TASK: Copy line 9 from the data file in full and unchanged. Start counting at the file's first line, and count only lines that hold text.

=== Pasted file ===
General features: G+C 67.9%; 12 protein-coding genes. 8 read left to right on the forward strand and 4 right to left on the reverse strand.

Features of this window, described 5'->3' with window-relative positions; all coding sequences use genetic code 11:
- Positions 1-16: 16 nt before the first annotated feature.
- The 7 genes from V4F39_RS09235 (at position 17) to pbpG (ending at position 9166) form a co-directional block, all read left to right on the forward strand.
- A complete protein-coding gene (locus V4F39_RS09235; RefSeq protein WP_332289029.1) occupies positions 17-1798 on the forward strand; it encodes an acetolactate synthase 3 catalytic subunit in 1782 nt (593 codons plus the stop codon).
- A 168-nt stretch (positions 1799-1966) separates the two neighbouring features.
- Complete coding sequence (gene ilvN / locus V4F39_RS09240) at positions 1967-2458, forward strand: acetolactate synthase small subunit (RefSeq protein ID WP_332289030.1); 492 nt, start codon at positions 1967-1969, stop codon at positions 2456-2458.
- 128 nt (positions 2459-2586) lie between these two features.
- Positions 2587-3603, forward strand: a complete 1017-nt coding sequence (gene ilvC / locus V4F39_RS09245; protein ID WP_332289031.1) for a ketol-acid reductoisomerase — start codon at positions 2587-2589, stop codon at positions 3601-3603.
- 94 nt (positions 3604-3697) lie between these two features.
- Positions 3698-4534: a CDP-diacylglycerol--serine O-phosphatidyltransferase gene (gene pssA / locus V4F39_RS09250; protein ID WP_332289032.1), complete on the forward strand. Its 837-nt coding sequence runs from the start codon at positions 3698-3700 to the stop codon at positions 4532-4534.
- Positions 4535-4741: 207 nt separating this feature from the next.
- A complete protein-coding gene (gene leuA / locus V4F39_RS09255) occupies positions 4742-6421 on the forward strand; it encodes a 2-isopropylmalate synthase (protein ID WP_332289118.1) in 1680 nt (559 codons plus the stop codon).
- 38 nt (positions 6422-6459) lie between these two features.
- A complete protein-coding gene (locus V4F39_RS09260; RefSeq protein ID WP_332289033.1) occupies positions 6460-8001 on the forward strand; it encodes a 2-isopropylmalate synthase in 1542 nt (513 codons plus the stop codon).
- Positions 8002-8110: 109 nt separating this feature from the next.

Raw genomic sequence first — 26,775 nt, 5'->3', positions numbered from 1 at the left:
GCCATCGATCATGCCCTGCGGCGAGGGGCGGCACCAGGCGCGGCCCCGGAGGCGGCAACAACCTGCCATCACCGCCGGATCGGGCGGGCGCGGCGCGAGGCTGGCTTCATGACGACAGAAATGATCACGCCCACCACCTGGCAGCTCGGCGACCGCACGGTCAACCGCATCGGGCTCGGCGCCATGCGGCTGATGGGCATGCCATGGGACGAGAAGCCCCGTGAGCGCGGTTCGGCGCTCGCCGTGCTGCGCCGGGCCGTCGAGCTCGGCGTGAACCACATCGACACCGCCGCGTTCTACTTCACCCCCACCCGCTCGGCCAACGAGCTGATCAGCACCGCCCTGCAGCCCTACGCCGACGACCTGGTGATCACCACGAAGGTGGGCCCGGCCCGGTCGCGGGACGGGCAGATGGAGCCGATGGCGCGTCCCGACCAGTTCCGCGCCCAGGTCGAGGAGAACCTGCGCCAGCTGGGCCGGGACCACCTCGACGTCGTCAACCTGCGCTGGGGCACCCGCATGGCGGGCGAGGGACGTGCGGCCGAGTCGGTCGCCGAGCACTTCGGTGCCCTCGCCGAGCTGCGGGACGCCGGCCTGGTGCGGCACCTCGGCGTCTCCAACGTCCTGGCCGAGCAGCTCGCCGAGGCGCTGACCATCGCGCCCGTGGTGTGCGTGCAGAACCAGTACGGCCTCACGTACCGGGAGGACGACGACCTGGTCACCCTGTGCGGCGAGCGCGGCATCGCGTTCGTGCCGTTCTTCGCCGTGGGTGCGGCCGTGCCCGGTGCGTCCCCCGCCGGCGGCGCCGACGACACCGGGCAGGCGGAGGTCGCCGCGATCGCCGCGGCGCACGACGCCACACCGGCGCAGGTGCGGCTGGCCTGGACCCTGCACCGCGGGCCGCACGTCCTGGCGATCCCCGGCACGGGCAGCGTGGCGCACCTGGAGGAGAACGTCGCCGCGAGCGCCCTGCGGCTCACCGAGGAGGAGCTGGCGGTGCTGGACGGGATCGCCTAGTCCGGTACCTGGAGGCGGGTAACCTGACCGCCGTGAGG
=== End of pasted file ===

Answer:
- Positions 2587-3603, forward strand: a complete 1017-nt coding sequence (gene ilvC / locus V4F39_RS09245; protein ID WP_332289031.1) for a ketol-acid reductoisomerase — start codon at positions 2587-2589, stop codon at positions 3601-3603.